Sleep has become a guilty pleasure for many. But it’s time to shake off the guilt and realise that missing out on even a small amount can have ruinous effects.
If you need convincing, here are 11 research-backed ways that losing out on sleep can totally spoil your day….. and your life.
1) You lose your looks
Beauty sleep is no myth. If you’re concerned about your looks you’d be wise to consider the countless ways that sleep contributes to your physical appearance.
At night, human growth hormone (HGH) is released. This plays a vital role in stimulating collagen, which as every beauty buff knows, is key to healthy looking skin. It’s simple, less sleep, less collagen.
But that’s not all. Skin cell regeneration, thinning hair, bags under the eyes and premature ageing are all affected by poor sleep.
2) You lose your most cherished memories
The last few decades have provided invaluable research about sleep’s role in our memories. In fact there’s evidence to suggest that one of the possible functions of sleep is to facilitate memory retention.
Researchers believe that sleep is vital in order for an event to be consolidated into a long term memory. Without sleep, your brain has a much hard time absorbing and recalling information.
Although napping can help, it’s thought that memory consolidation mostly takes place in deep, or slow-wave sleep (SWS). Experiments have shown that artificially boosting SWS improves memory consolidation, as does a period of SWS before learning.
In short, if you don’t want to forget. Sleep….deep.
3) Your brain turns to mush
One very scary consequence of sleep loss is that it may cause actual physical deterioration of brain cells.
In a healthy sleep schedule, the brain goes into ‘maintenance mode’ undertaking many tasks including repairing damaged cells and getting rid of toxic proteins (plaques which some scientists say may play a role in Alzheimers).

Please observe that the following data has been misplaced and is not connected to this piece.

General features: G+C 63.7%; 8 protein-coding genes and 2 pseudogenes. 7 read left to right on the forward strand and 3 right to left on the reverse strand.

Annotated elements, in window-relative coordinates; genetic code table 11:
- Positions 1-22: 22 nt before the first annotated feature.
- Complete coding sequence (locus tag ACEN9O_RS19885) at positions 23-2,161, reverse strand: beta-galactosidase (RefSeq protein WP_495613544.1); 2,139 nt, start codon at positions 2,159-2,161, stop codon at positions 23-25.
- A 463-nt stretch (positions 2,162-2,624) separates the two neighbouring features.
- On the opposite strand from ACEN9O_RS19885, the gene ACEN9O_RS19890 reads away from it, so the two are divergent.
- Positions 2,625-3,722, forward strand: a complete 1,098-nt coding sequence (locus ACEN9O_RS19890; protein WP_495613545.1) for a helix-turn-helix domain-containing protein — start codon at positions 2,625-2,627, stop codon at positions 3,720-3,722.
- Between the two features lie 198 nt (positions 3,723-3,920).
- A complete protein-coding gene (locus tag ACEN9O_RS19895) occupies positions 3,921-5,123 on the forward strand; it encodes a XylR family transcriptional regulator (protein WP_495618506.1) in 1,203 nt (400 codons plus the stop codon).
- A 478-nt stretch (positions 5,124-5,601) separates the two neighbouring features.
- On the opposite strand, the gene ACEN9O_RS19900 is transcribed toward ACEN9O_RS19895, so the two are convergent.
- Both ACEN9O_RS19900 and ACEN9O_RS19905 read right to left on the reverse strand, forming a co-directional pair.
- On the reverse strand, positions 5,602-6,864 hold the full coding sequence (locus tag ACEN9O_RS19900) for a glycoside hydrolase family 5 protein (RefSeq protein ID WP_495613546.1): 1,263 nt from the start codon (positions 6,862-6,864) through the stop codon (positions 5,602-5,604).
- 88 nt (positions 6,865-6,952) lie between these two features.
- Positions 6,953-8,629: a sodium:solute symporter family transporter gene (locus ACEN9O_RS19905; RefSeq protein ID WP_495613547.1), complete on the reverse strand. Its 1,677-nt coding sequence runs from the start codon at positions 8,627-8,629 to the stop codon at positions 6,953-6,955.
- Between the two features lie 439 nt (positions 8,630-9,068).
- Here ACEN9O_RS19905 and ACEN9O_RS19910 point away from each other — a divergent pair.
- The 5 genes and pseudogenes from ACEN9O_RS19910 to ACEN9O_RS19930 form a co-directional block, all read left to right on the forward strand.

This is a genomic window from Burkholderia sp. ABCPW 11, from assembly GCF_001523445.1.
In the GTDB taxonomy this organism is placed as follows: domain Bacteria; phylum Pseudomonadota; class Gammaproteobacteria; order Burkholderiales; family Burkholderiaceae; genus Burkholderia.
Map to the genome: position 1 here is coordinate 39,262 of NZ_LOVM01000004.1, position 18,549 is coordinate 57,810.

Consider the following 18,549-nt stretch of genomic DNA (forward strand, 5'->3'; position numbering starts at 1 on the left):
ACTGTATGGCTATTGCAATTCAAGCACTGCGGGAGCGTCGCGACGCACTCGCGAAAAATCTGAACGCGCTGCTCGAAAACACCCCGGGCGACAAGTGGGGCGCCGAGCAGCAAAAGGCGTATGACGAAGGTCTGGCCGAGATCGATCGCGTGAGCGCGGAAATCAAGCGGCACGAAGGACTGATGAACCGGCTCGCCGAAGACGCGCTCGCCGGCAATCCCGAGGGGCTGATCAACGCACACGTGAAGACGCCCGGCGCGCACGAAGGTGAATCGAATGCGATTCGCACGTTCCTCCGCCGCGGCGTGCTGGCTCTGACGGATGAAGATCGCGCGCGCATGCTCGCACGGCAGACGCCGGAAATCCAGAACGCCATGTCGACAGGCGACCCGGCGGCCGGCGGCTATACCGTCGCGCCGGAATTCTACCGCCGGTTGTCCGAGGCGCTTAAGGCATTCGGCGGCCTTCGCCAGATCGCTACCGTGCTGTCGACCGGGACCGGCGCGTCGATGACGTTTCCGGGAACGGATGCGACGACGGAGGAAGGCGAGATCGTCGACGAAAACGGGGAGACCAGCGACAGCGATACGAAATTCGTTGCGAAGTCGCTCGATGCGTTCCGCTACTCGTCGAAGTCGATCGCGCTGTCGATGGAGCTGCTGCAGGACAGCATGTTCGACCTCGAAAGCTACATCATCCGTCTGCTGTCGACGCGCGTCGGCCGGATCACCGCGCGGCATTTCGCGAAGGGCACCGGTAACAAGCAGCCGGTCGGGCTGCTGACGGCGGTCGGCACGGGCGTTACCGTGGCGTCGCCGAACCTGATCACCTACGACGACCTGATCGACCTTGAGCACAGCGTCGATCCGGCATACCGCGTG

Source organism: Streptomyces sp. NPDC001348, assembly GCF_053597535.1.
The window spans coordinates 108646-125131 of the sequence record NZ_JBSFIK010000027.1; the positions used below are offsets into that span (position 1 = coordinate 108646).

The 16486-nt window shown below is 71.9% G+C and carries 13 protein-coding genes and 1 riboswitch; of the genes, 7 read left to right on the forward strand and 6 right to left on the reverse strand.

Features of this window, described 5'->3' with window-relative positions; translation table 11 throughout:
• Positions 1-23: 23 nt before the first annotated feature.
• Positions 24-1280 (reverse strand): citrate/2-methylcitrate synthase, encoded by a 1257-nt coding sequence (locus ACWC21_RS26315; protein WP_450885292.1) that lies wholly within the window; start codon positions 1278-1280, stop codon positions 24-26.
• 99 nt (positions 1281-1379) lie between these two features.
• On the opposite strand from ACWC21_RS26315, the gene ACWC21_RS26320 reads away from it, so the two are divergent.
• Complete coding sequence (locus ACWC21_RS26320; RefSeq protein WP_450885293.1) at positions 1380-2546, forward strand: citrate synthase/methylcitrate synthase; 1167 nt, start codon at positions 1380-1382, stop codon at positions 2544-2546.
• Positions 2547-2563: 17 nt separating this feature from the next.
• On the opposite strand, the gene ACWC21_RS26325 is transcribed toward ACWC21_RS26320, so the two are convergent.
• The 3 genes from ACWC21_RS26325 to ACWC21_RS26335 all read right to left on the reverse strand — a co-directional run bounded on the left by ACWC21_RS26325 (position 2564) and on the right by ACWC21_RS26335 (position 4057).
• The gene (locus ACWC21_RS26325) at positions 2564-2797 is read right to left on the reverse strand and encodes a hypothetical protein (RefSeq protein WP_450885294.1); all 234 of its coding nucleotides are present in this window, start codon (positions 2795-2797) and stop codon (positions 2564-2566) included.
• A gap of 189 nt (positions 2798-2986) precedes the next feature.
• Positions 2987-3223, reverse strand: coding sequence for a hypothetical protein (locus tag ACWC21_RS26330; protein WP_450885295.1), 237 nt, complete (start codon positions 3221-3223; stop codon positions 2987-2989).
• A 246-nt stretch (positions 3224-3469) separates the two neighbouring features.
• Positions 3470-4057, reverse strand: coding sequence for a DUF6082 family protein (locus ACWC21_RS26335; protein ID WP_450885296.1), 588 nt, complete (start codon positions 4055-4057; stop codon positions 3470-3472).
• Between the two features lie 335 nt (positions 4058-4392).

Less sleep means that some of these tasks remain incomplete, putting undo strain on your grey matter. Research has even found that sleep deprivation can cause your brain volume to actually shrink in size.
The evidence is clear. If you want to look after your brain, make sure you get plenty of sleep.
4) You lose your keys, (and your attention span)
If you find yourself scouring the house for your keys every time you try to leave, you might want to reconsider the amount of sleep you’re getting.
Studies show that people have rather inefficient short term memories when sleep deprived; and make more mistakes even with simple tasks. Both adults and children experience cognitive and attention deficits when they haven’t slept well, leading some researchers to make a link between sleep loss and ADHD.
5) You turn into a clumsy fool
Lack of sleep goes hand in hand with clumsiness. Both our mental and physical faculties are adversely affected. Studies have shown that footballer’s skills are noticeably diminished after a bout of sleep deprivation.
Brain scans reveal that the sleep deprived take longer to complete visual recognition tests. And even when they do complete the task, they may not be able to respond very accurately.
This is the reason for both – the lack of speed, and the increase in errors caused by a sleepy, malfunctioning brain. As we get more tired, our neurons start to malfunction, causing behavioural and cognitive changes which gradually get worse and worse.
Lack of sleep also interferes with the speed and efficiency of your learned responses and reaction times. Many times, these few extra seconds are crucial in avoiding a Mr Bean-like mishap ,or perhaps some more serious.
6) You pile on the pounds
Our body clocks, or circadian rhythms, don’t just dictate when we’re asleep and awake. They also determine many other vital physiological processes including body temperature, hormone production, and when we should be eating.
Hence sleep and appetite are intimately linked. Eat at the wrong time of day and your sleep will suffer. Conversely, if you’re sleep deprived, your hunger and appetite is thrown completely out of whack.
Studies have found that night shift workers, for example, who sleep during the day are more likely to become obese because of the disruption to their metabolism caused by shifting sleep patterns.